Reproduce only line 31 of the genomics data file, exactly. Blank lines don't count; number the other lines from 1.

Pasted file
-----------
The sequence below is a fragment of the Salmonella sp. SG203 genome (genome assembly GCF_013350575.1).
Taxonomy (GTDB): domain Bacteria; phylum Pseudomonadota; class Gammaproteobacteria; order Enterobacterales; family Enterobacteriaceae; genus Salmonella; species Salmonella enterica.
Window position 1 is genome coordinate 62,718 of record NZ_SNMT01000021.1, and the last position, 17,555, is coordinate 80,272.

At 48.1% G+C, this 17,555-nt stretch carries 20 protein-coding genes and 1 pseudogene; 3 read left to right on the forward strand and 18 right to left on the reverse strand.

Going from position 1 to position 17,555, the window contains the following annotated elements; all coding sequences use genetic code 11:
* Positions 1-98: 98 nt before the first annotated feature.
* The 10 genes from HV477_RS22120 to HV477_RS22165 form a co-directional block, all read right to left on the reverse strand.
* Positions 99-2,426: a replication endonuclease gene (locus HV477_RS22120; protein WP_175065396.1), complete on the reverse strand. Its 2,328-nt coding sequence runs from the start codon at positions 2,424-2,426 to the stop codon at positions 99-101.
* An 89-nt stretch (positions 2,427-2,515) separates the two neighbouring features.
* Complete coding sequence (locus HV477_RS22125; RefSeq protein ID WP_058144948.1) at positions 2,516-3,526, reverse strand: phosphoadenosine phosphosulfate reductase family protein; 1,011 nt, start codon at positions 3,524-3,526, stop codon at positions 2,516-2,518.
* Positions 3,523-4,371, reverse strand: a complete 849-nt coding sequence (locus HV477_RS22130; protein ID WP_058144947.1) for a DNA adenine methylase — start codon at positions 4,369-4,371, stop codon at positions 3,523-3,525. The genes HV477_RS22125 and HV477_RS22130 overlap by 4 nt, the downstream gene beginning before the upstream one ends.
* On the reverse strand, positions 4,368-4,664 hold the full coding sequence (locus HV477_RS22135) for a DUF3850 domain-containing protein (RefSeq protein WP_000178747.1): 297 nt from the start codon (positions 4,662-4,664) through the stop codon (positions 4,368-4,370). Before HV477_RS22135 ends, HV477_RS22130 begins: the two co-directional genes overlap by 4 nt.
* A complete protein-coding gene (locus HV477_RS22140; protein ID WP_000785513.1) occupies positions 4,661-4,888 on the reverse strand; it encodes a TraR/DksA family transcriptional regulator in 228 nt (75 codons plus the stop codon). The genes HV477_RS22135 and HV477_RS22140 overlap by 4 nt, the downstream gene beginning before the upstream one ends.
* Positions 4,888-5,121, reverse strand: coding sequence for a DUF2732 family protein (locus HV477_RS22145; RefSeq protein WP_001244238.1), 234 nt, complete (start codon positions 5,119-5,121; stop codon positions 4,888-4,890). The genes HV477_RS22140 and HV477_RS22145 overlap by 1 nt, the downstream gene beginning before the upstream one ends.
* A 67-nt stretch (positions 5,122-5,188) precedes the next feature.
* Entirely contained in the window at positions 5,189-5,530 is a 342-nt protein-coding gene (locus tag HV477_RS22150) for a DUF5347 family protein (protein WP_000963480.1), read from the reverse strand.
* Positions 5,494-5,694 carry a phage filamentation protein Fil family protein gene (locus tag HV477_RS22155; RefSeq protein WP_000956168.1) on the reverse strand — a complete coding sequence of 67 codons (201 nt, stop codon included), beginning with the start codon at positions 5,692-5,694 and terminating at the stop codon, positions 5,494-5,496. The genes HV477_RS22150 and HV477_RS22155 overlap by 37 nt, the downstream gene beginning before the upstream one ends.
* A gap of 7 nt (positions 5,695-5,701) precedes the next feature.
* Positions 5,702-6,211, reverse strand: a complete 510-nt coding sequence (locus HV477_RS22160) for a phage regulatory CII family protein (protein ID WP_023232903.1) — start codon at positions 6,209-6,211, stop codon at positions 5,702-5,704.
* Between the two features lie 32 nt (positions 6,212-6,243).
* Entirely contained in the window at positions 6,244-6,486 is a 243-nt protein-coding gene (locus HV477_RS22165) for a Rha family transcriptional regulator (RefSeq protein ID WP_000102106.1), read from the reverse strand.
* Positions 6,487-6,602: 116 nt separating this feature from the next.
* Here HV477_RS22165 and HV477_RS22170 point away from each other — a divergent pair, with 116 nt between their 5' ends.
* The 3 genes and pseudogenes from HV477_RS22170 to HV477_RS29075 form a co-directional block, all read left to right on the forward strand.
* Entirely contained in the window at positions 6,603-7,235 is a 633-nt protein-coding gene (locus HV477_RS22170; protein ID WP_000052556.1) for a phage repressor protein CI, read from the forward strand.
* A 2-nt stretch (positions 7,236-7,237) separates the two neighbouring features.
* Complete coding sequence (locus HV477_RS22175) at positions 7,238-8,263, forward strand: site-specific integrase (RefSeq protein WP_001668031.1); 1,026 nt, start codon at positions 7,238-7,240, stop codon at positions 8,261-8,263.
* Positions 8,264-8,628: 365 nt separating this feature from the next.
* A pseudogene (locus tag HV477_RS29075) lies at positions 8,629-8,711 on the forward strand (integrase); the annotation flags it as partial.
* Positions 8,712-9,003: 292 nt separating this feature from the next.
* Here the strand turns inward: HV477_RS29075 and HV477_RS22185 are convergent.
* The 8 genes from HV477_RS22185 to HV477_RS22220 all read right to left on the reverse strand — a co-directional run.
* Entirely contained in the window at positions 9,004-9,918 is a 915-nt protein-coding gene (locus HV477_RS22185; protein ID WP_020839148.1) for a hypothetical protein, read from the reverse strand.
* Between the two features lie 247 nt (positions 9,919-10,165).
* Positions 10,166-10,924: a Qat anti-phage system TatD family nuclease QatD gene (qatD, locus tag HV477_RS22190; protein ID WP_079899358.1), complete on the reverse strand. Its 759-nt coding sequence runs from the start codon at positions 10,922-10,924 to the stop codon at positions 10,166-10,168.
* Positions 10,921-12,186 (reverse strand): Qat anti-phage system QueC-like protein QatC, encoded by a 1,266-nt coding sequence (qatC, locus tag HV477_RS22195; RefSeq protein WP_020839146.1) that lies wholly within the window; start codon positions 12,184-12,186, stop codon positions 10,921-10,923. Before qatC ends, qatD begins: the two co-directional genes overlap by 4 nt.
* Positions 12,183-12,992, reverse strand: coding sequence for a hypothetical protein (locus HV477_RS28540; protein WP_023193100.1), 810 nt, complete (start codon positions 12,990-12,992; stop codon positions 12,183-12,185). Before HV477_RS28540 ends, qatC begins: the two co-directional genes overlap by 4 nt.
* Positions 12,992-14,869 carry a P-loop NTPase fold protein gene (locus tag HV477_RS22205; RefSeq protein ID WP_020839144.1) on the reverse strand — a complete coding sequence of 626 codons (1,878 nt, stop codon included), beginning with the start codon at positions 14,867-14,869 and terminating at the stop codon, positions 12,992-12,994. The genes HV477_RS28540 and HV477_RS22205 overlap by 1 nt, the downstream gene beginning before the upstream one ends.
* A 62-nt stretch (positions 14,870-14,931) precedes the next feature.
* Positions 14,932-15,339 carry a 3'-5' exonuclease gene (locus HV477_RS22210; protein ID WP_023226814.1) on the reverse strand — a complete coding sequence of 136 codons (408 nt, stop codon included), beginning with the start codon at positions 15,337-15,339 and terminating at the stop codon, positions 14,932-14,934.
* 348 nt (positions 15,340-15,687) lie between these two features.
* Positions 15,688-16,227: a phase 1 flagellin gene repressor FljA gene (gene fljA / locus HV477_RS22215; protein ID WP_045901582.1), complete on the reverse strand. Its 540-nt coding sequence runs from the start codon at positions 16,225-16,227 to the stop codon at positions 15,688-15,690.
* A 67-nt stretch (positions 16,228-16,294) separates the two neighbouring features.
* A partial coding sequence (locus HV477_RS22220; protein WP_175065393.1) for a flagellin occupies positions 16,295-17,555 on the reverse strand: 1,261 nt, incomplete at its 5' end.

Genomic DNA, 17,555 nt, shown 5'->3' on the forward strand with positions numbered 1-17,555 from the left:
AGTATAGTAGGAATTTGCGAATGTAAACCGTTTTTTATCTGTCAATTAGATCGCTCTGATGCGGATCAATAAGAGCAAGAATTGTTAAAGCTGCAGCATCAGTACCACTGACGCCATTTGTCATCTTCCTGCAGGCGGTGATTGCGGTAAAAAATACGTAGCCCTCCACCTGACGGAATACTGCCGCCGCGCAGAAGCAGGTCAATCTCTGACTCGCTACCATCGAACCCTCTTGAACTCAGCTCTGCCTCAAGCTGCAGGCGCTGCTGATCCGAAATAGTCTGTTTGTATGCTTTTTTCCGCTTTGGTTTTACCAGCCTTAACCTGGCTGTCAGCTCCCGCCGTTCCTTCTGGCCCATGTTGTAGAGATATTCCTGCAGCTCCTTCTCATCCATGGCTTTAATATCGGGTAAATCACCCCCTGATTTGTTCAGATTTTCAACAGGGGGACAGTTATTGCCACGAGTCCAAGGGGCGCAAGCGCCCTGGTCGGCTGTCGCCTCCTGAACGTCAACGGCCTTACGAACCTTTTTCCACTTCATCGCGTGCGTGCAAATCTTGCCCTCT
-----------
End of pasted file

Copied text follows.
* Here the strand turns inward: HV477_RS29075 and HV477_RS22185 are convergent.